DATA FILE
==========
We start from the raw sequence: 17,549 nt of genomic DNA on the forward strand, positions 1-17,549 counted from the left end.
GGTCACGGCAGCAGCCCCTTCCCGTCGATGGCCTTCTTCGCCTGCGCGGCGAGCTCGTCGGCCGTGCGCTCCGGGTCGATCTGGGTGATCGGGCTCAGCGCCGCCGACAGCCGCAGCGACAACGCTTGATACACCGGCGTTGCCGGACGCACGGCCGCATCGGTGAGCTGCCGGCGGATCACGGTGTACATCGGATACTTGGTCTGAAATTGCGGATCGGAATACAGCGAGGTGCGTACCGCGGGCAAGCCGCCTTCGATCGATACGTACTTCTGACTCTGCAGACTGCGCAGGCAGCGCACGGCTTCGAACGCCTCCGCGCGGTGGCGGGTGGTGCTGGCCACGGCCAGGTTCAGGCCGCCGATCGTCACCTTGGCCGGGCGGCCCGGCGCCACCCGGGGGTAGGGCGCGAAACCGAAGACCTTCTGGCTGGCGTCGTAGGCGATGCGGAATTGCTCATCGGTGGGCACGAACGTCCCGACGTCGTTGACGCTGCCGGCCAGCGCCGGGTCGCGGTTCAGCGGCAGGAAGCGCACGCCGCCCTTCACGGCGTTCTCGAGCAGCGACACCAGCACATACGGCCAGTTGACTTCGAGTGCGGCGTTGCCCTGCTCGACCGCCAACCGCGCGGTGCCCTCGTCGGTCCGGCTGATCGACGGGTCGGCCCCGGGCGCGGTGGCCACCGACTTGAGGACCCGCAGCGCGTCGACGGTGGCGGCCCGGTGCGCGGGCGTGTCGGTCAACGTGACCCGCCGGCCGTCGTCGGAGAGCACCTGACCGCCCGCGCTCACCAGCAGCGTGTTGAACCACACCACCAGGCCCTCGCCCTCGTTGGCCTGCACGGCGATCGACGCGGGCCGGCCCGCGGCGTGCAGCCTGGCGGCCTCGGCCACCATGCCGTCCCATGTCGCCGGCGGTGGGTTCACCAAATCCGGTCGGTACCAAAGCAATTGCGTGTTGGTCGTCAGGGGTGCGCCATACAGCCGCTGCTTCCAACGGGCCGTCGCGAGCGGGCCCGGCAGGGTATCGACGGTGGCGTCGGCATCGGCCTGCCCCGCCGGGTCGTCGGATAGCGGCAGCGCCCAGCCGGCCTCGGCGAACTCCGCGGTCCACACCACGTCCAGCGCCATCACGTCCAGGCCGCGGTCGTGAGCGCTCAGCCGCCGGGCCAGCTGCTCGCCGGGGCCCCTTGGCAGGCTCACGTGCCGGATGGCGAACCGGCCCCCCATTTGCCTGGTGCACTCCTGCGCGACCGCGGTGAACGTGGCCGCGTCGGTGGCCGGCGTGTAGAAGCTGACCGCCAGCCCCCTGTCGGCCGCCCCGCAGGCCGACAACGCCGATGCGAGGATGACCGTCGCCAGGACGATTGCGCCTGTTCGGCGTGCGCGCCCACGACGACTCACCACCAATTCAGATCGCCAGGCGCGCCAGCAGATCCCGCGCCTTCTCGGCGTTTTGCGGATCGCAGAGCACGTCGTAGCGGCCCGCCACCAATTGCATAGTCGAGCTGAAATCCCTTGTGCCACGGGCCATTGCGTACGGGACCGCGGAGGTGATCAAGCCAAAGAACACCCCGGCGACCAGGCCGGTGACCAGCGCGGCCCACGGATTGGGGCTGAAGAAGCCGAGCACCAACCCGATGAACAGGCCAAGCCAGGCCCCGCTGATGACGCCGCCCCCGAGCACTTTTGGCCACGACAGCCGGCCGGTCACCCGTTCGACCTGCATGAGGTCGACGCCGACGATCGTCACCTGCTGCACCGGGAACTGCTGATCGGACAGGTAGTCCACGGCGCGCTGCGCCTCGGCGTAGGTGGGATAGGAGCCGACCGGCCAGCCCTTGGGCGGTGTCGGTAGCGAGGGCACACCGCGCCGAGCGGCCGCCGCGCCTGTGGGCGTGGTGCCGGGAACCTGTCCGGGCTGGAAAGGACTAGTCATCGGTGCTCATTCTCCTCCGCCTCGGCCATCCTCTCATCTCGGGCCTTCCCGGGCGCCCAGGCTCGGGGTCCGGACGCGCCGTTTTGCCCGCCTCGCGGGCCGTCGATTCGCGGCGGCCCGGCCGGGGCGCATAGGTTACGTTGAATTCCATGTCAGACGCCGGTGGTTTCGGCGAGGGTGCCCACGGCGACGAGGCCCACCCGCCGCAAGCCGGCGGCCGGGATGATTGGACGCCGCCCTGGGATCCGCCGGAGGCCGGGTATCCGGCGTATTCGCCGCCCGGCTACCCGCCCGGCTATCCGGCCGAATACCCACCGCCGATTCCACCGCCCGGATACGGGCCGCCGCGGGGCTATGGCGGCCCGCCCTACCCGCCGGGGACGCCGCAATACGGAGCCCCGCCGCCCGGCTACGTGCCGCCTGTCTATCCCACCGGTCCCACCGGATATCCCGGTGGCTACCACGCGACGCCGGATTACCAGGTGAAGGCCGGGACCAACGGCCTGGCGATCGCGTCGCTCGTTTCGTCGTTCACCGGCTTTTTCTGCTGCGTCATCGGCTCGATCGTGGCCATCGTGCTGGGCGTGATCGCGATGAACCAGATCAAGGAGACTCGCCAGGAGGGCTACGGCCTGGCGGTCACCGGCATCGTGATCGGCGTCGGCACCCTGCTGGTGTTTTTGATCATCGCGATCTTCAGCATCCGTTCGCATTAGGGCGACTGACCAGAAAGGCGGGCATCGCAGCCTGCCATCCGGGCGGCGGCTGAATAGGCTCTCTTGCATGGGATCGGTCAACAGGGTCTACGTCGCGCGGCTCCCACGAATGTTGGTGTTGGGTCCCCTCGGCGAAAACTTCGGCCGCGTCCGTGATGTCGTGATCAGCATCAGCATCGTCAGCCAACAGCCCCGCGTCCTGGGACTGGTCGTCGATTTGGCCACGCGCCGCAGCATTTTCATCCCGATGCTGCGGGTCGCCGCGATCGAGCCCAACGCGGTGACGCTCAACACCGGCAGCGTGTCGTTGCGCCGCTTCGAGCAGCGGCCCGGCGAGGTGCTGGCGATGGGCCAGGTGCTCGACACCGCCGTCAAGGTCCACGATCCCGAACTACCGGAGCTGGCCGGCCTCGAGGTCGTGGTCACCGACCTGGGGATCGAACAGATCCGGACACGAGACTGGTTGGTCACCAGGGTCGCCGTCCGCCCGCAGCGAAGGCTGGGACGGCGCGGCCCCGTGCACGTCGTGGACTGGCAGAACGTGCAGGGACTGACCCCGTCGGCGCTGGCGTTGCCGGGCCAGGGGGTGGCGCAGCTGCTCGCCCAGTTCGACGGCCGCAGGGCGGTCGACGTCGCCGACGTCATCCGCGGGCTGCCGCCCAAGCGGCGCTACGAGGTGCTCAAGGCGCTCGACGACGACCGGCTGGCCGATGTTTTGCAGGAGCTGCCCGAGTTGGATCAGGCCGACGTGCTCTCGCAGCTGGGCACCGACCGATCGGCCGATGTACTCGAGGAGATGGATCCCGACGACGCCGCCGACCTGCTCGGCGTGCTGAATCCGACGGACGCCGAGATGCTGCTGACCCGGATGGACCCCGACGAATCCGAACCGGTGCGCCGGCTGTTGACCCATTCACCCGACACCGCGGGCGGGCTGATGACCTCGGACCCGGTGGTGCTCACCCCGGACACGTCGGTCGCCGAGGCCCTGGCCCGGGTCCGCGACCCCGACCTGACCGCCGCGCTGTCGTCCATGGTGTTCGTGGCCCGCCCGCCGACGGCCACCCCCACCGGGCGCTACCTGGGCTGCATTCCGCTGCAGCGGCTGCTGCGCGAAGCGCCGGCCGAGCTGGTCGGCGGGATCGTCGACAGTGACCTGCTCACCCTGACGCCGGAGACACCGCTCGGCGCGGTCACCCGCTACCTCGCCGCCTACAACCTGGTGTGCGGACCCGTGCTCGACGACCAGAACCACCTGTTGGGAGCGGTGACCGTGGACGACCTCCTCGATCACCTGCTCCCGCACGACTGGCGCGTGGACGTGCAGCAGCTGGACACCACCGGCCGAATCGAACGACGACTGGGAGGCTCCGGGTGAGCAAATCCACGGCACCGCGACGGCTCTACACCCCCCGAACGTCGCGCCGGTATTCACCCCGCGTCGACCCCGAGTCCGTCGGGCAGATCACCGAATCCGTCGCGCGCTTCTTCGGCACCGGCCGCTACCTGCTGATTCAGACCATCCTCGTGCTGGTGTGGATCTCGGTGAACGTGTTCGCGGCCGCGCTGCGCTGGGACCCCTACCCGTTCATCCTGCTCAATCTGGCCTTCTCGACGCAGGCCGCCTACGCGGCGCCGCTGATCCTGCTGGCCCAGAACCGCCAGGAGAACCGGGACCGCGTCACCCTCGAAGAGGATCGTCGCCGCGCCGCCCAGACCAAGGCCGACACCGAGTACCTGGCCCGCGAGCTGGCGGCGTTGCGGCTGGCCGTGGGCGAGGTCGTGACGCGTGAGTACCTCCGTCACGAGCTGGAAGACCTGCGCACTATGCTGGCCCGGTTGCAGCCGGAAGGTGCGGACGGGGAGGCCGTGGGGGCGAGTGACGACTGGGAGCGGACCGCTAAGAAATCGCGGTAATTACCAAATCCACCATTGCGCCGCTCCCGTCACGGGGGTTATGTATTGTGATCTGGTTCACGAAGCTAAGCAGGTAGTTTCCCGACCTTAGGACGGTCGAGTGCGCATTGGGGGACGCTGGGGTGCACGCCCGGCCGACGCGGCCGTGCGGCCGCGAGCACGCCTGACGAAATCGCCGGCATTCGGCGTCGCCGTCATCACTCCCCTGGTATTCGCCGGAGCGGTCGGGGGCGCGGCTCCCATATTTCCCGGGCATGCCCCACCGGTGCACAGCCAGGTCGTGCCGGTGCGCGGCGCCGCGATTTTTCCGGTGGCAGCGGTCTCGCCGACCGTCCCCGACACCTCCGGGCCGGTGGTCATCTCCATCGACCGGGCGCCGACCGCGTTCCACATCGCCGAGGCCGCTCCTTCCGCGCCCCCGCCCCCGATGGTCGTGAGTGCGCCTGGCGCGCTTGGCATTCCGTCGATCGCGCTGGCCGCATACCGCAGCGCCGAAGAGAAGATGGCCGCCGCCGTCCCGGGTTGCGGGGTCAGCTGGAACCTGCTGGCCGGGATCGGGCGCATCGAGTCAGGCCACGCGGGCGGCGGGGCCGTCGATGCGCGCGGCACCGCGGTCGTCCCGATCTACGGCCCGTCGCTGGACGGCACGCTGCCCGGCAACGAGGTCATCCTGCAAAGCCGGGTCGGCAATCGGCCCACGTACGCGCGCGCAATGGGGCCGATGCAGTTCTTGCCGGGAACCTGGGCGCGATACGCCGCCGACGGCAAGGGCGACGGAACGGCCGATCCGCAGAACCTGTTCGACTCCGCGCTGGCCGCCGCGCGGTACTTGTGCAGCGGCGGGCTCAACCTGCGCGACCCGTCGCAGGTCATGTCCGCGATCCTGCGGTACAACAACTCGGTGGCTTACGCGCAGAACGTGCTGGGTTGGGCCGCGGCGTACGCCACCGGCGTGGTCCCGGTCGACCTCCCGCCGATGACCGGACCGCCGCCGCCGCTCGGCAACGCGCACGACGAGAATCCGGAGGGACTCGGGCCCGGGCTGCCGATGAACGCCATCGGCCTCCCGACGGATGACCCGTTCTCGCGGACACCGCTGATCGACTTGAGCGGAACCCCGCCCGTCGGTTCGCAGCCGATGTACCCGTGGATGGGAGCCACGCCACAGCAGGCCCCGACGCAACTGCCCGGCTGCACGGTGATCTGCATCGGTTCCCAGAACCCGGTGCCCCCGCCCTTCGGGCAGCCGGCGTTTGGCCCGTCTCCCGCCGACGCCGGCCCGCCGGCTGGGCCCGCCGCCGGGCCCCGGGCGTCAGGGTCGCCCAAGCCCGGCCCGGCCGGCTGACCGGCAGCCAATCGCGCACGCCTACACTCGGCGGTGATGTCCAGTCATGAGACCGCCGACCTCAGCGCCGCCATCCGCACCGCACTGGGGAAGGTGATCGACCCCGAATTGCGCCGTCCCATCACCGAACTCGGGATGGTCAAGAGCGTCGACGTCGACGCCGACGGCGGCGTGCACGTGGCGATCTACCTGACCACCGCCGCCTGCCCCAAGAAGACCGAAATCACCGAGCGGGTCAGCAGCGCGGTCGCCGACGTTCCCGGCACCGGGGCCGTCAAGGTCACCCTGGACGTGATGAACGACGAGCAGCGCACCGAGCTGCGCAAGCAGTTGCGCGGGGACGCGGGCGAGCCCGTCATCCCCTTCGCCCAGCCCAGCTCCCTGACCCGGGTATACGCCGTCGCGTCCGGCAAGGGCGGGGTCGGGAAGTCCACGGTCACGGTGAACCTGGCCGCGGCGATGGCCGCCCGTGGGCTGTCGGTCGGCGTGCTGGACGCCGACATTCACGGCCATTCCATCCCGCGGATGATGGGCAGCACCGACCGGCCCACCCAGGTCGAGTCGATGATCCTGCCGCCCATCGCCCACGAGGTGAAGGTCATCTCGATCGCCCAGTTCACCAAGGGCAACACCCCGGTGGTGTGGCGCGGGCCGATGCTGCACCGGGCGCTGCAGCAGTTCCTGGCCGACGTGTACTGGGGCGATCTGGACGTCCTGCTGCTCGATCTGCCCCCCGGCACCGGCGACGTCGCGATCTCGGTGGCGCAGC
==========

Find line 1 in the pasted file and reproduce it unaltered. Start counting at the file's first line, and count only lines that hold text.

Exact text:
We start from the raw sequence: 17,549 nt of genomic DNA on the forward strand, positions 1-17,549 counted from the left end.